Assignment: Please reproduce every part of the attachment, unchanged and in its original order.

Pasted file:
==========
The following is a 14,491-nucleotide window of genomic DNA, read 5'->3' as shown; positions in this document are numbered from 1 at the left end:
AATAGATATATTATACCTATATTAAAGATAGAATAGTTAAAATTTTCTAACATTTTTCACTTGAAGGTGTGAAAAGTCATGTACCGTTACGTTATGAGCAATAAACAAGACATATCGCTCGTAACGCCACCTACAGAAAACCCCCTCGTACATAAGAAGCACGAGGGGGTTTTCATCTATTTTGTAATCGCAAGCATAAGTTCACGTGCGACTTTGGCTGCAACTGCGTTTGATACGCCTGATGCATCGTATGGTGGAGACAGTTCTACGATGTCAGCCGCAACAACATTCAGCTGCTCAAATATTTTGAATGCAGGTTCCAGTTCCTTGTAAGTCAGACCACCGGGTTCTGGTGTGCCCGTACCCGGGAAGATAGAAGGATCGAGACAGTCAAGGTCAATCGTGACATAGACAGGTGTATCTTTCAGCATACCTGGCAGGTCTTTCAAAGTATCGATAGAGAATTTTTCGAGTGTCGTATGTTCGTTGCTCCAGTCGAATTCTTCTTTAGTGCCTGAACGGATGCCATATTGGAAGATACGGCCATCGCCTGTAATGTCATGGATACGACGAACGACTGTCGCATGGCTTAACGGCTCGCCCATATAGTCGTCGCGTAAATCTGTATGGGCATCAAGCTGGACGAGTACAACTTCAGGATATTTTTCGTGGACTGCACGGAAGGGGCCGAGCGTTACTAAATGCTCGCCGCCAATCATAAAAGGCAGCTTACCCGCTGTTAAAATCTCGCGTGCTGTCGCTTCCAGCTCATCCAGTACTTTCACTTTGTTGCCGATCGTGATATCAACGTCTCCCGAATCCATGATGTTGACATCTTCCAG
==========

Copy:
The following is a 14,491-nucleotide window of genomic DNA, read 5'->3' as shown; positions in this document are numbered from 1 at the left end:
AATAGATATATTATACCTATATTAAAGATAGAATAGTTAAAATTTTCTAACATTTTTCACTTGAAGGTGTGAAAAGTCATGTACCGTTACGTTATGAGCAATAAACAAGACATATCGCTCGTAACGCCACCTACAGAAAACCCCCTCGTACATAAGAAGCACGAGGGGGTTTTCATCTATTTTGTAATCGCAAGCATAAGTTCACGTGCGACTTTGGCTGCAACTGCGTTTGATACGCCTGATGCATCGTATGGTGGAGACAGTTCTACGATGTCAGCCGCAACAACATTCAGCTGCTCAAATATTTTGAATGCAGGTTCCAGTTCCTTGTAAGTCAGACCACCGGGTTCTGGTGTGCCCGTACCCGGGAAGATAGAAGGATCGAGACAGTCAAGGTCAATCGTGACATAGACAGGTGTATCTTTCAGCATACCTGGCAGGTCTTTCAAAGTATCGATAGAGAATTTTTCGAGTGTCGTATGTTCGTTGCTCCAGTCGAATTCTTCTTTAGTGCCTGAACGGATGCCATATTGGAAGATACGGCCATCGCCTGTAATGTCATGGATACGACGAACGACTGTCGCATGGCTTAACGGCTCGCCCATATAGTCGTCGCGTAAATCTGTATGGGCATCAAGCTGGACGAGTACAACTTCAGGATATTTTTCGTGGACTGCACGGAAGGGGCCGAGCGTTACTAAATGCTCGCCGCCAATCATAAAAGGCAGCTTACCCGCTGTTAAAATCTCGCGTGCTGTCGCTTCCAGCTCATCCAGTACTTTCACTTTGTTGCCGATCGTGATATCAACGTCTCCCGAATCCATGATGTTGACATCTTCCAG